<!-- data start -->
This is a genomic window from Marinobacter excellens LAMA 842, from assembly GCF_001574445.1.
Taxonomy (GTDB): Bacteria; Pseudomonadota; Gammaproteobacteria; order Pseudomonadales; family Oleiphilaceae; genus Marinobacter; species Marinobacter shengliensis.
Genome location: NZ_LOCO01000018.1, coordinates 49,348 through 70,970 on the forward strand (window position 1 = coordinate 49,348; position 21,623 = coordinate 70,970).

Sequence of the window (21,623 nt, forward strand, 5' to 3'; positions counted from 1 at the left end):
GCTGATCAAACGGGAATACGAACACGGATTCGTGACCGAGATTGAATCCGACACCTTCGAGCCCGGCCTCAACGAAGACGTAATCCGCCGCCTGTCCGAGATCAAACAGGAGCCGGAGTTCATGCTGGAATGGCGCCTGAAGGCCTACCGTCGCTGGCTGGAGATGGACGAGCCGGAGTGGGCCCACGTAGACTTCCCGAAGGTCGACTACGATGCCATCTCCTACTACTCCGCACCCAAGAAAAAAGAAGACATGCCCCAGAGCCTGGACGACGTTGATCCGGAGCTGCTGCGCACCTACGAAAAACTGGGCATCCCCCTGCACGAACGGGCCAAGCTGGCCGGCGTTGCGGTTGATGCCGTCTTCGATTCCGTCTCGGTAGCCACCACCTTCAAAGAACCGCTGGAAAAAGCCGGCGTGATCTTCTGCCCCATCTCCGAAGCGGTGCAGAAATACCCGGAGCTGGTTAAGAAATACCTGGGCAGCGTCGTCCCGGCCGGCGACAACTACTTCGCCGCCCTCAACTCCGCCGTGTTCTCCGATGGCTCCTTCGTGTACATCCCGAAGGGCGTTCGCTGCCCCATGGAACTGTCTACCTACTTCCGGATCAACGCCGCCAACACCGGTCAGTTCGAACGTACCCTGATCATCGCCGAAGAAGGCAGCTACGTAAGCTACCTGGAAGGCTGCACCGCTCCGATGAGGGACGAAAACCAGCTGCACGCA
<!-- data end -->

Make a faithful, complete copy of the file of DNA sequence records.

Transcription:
This is a genomic window from Marinobacter excellens LAMA 842, from assembly GCF_001574445.1.
Taxonomy (GTDB): Bacteria; Pseudomonadota; Gammaproteobacteria; order Pseudomonadales; family Oleiphilaceae; genus Marinobacter; species Marinobacter shengliensis.
Genome location: NZ_LOCO01000018.1, coordinates 49,348 through 70,970 on the forward strand (window position 1 = coordinate 49,348; position 21,623 = coordinate 70,970).

Sequence of the window (21,623 nt, forward strand, 5' to 3'; positions counted from 1 at the left end):
GCTGATCAAACGGGAATACGAACACGGATTCGTGACCGAGATTGAATCCGACACCTTCGAGCCCGGCCTCAACGAAGACGTAATCCGCCGCCTGTCCGAGATCAAACAGGAGCCGGAGTTCATGCTGGAATGGCGCCTGAAGGCCTACCGTCGCTGGCTGGAGATGGACGAGCCGGAGTGGGCCCACGTAGACTTCCCGAAGGTCGACTACGATGCCATCTCCTACTACTCCGCACCCAAGAAAAAAGAAGACATGCCCCAGAGCCTGGACGACGTTGATCCGGAGCTGCTGCGCACCTACGAAAAACTGGGCATCCCCCTGCACGAACGGGCCAAGCTGGCCGGCGTTGCGGTTGATGCCGTCTTCGATTCCGTCTCGGTAGCCACCACCTTCAAAGAACCGCTGGAAAAAGCCGGCGTGATCTTCTGCCCCATCTCCGAAGCGGTGCAGAAATACCCGGAGCTGGTTAAGAAATACCTGGGCAGCGTCGTCCCGGCCGGCGACAACTACTTCGCCGCCCTCAACTCCGCCGTGTTCTCCGATGGCTCCTTCGTGTACATCCCGAAGGGCGTTCGCTGCCCCATGGAACTGTCTACCTACTTCCGGATCAACGCCGCCAACACCGGTCAGTTCGAACGTACCCTGATCATCGCCGAAGAAGGCAGCTACGTAAGCTACCTGGAAGGCTGCACCGCTCCGATGAGGGACGAAAACCAGCTGCACGCA